• O'Brien, L., J. Burnett, R. Mayo. 1993. Maturation of nineteen species of finfish off the Northeast coast of the United States, 1985-1990.. NOAA Tech. Tep. NMFS, 113: 66 pp..
  • Collette, B., G. Klein-MacPhee. 2002. Pollock, Pollachius virens . Pp. xxxx in B Collette, G Klein-MacPhee, eds. Bigelow and Schroeder's fishes of the Gulf of Maine. Washington, D.C.: Smithsonian Institution Press.
  • Mayo, R., J. McGlade, S. Clark. 1989. Patterns of exploitation and biological status of pollock (Pollachius virens (L.)) in the Scotian Shelf, Georges Bank, and Gulf of Maine area. J. Northwest Atl. Fish. Sci., 9: 13-36.
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Dorsal spines (total): 0; Analspines: 0
  • Cohen, D.M., T. Inada, T. Iwamoto and N. Scialabba 1990 FAO species catalogue. Vol. 10. Gadiform fishes of the world (Order Gadiformes). An annotated and illustrated catalogue of cods, hakes, grenadiers and other gadiform fishes known to date. FAO Fish. Synop. 125(10). Rome: FAO. 442 p. (Ref. 1371)
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Size

Maximum size: 1300 mm TL
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Max. size

130 cm TL (male/unsexed; (Ref. 1371)); max. published weight: 32.0 kg (Ref. 7251); max. reported age: 25 years (Ref. 1371)
  • Robins, C.R. and G.C. Ray 1986 A field guide to Atlantic coast fishes of North America. Houghton Mifflin Company, Boston, U.S.A. 354 p. (Ref. 7251)
  • Cohen, D.M., T. Inada, T. Iwamoto and N. Scialabba 1990 FAO species catalogue. Vol. 10. Gadiform fishes of the world (Order Gadiformes). An annotated and illustrated catalogue of cods, hakes, grenadiers and other gadiform fishes known to date. FAO Fish. Synop. 125(10). Rome: FAO. 442 p. (Ref. 1371)
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to 130 cm TL (male/unsexed); max. weight: 32 kg.
  • Bigelow, H. B. and Schroeder,W.C., 1953; Cohen, D.M., T. Inada, T. Iwamoto and N. Scialabba, 1990; Frimodt, C., 1995.
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Diagnostic Description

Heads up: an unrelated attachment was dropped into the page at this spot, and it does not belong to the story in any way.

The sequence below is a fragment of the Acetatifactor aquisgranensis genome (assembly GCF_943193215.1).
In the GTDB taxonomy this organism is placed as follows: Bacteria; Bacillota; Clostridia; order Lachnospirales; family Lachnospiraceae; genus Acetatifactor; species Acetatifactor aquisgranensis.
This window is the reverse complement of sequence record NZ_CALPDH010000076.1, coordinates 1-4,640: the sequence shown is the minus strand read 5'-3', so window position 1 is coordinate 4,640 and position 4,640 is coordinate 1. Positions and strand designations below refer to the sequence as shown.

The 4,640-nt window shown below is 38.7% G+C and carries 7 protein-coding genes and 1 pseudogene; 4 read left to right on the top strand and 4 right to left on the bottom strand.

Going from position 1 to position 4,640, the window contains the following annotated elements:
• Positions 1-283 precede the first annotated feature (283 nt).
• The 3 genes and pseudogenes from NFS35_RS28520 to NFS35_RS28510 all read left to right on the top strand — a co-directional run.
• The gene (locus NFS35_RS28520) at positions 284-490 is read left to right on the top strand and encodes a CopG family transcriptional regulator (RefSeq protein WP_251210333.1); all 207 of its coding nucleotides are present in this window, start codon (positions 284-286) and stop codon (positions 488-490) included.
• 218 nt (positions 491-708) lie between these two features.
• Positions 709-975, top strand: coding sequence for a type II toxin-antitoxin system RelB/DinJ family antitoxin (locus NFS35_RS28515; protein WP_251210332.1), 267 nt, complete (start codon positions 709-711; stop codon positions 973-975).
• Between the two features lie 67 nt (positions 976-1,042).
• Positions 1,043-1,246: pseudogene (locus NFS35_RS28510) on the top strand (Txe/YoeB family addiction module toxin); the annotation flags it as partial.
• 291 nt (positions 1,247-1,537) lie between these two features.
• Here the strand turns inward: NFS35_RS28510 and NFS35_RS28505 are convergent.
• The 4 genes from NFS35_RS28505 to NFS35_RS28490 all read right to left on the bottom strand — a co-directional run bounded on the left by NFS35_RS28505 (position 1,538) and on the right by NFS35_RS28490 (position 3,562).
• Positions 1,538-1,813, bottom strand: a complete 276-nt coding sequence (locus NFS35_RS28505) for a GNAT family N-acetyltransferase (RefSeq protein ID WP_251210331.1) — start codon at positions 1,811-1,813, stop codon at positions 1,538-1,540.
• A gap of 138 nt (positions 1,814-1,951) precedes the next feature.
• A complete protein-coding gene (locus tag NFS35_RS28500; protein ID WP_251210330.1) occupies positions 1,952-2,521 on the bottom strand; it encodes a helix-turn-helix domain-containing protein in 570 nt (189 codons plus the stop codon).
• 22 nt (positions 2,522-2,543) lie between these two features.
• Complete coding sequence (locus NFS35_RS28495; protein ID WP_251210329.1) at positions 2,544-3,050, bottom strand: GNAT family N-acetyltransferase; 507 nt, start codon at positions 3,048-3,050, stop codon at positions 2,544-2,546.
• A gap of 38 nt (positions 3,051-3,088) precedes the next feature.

Chin barbel small. Lateral line smooth along its entire length. Body color is brownish-green dorsally, becoming only slightly paler ventrally. The lateral line pale.
  • Cohen, D.M., T. Inada, T. Iwamoto and N. Scialabba 1990 FAO species catalogue. Vol. 10. Gadiform fishes of the world (Order Gadiformes). An annotated and illustrated catalogue of cods, hakes, grenadiers and other gadiform fishes known to date. FAO Fish. Synop. 125(10). Rome: FAO. 442 p. (Ref. 1371)
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Ecology

Habitat

The eggs are pelagic, and are typically found at depths of 50 to 90 m. Juvenile pollock move into the shallow littoral zone for the first two years of life (Steele 1963). Juvenile pollock often use macroalgae in the rocky intertidal zone as a source of refuge and forage during this period (Rangeley and Kramer 1995). Adults leave the shallow littoral zones and swim in large schools throughout the water column. Adults show no substrate preference, but temperature is an important factor. Adults may be found at depths ranging from 5 to 325 m, but more typically between 35 and 130 m (Cargnelli et al. 1999)

Range depth: 5 to 325 m.

Average depth: 35-130 m.

Habitat Regions: temperate ; saltwater or marine

Aquatic Biomes: pelagic ; coastal

Other Habitat Features: intertidal or littoral

  • Rangeley, R., D. Kramer. 1998. Density-dependent antipredator tactics and habitat selection in juvenile Pollock. Ecology, 79: 943-952.
  • Cargnelli, L., S. Griesbach, D. Packer, P. Berrien, D. Johnson, W. Morse. 1999. Pollock, Pollachius virens, life history and habitat characteristics. NOAA Technical Memorandum, NMFS-NE-131: 1-30.